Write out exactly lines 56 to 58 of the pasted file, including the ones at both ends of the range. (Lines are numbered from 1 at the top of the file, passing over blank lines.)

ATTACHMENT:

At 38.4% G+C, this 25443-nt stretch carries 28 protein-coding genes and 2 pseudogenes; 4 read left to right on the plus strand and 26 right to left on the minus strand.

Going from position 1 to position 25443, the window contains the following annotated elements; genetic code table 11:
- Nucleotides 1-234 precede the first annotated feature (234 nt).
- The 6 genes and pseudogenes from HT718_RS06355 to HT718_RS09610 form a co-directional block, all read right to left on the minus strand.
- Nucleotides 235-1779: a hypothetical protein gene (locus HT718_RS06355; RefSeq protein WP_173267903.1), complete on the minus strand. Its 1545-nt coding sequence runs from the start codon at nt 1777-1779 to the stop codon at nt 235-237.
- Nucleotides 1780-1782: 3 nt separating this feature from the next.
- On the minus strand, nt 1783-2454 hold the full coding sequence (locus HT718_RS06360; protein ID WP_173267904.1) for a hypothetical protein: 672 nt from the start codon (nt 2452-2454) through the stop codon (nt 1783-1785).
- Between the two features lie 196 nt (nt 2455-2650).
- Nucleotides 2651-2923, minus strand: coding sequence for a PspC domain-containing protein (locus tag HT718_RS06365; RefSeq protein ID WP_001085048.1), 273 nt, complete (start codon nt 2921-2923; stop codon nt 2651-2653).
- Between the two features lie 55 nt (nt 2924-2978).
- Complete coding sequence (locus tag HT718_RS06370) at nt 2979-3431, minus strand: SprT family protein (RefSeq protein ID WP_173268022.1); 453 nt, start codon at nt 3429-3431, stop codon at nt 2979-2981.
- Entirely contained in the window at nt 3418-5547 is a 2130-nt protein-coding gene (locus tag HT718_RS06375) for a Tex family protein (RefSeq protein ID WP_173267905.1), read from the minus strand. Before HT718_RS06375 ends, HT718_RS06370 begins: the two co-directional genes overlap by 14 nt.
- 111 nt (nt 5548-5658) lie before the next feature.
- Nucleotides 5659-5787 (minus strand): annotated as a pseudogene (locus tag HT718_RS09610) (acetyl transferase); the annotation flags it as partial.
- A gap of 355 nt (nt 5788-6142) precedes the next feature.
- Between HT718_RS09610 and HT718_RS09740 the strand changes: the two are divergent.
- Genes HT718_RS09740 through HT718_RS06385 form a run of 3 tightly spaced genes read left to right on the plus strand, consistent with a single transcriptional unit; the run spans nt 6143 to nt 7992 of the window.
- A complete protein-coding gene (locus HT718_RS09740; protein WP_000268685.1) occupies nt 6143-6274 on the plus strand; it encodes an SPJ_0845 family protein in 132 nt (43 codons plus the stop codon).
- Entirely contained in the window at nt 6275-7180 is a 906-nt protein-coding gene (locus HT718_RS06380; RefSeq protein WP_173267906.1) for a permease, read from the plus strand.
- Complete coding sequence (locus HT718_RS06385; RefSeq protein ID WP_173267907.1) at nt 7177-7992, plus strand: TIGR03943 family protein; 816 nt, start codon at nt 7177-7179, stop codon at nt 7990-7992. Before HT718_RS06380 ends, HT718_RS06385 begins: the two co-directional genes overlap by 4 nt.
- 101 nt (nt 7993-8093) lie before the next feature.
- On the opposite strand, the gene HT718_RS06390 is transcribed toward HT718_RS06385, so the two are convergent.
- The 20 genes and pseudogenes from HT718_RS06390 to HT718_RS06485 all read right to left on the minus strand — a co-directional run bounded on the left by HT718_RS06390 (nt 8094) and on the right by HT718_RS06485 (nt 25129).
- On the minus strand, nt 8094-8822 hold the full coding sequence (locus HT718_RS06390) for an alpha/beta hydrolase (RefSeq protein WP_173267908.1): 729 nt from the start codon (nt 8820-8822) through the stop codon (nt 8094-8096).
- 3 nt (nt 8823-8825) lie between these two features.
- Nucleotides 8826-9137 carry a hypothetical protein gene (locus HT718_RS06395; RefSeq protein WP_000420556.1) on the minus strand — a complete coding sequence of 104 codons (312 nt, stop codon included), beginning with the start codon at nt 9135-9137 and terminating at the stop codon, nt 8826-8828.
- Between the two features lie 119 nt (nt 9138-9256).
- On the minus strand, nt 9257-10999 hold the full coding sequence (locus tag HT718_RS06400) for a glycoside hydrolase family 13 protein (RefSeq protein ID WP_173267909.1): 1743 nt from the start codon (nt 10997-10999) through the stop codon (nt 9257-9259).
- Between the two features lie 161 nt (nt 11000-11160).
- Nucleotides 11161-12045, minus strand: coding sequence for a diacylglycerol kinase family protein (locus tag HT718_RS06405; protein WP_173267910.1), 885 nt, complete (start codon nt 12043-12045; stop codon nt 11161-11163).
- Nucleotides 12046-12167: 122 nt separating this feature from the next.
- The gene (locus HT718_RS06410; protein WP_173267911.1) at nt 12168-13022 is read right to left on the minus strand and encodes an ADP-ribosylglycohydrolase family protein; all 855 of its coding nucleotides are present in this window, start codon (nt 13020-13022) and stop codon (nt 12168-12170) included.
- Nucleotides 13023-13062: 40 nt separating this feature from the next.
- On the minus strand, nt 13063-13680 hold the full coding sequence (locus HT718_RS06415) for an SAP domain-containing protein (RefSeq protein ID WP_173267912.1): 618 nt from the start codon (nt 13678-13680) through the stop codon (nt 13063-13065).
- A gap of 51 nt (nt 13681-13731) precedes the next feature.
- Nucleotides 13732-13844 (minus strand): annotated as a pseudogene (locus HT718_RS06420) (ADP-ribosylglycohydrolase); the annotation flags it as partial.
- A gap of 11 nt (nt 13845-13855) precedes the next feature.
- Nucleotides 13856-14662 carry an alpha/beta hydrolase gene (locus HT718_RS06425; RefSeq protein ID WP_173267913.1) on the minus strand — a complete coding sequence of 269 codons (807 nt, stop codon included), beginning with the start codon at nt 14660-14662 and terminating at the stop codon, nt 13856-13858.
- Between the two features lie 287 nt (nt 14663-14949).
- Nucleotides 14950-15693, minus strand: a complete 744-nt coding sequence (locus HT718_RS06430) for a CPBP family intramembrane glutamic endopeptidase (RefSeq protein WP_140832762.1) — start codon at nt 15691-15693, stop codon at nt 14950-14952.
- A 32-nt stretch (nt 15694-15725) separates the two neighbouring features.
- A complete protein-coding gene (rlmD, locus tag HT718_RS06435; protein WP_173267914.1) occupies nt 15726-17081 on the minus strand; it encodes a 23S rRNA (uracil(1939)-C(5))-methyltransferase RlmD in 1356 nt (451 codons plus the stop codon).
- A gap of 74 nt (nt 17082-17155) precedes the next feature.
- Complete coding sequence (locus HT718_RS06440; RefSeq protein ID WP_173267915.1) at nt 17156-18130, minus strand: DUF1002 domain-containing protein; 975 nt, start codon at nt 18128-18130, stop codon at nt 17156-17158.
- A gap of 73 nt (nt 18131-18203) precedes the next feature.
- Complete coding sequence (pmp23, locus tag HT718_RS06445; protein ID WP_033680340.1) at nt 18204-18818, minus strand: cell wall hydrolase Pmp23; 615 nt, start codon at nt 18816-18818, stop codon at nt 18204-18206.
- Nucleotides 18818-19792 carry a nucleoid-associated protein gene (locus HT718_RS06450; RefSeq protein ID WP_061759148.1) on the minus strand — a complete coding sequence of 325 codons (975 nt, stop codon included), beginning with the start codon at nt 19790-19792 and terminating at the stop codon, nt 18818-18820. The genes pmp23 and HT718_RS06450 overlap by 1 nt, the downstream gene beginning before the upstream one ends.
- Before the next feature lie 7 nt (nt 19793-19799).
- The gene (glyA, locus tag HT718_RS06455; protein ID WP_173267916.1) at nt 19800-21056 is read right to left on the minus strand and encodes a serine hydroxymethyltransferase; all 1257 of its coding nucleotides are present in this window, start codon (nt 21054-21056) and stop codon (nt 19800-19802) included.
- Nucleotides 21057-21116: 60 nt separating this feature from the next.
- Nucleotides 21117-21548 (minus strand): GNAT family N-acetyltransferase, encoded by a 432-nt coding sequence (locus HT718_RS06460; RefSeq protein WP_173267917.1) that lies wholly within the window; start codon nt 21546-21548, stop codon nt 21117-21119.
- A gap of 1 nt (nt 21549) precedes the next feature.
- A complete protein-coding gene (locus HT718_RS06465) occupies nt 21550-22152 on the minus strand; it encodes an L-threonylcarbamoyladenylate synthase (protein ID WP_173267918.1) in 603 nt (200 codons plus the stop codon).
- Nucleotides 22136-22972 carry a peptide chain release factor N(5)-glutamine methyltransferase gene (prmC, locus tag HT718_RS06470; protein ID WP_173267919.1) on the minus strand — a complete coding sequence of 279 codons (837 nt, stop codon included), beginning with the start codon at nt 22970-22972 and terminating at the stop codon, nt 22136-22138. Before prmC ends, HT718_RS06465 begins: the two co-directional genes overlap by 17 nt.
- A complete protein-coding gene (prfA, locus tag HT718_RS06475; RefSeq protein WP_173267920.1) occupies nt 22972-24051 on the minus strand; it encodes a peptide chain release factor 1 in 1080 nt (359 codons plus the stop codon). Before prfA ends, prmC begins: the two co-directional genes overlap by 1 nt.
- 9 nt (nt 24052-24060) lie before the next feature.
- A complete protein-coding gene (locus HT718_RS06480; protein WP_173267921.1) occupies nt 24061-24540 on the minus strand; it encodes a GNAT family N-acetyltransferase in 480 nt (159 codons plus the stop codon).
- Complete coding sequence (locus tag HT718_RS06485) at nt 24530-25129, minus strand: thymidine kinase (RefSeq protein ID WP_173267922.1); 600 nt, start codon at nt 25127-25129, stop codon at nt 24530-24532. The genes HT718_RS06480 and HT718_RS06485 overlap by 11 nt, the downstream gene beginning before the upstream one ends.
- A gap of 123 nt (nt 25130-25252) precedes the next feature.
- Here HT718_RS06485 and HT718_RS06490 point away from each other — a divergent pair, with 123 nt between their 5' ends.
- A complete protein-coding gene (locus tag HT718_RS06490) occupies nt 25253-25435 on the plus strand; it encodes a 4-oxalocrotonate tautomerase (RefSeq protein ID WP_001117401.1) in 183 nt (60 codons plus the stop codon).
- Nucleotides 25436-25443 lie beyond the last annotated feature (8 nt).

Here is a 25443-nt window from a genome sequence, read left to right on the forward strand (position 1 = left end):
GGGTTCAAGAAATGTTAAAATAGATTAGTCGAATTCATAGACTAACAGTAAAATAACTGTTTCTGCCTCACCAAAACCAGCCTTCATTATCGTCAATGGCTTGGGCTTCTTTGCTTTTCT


- 9 nt (nt 24052-24060) lie before the next feature.
- A complete protein-coding gene (locus HT718_RS06480; protein WP_173267921.1) occupies nt 24061-24540 on the minus strand; it encodes a GNAT family N-acetyltransferase in 480 nt (159 codons plus the stop codon).
- Complete coding sequence (locus tag HT718_RS06485) at nt 24530-25129, minus strand: thymidine kinase (RefSeq protein ID WP_173267922.1); 600 nt, start codon at nt 25127-25129, stop codon at nt 24530-24532. The genes HT718_RS06480 and HT718_RS06485 overlap by 11 nt, the downstream gene beginning before the upstream one ends.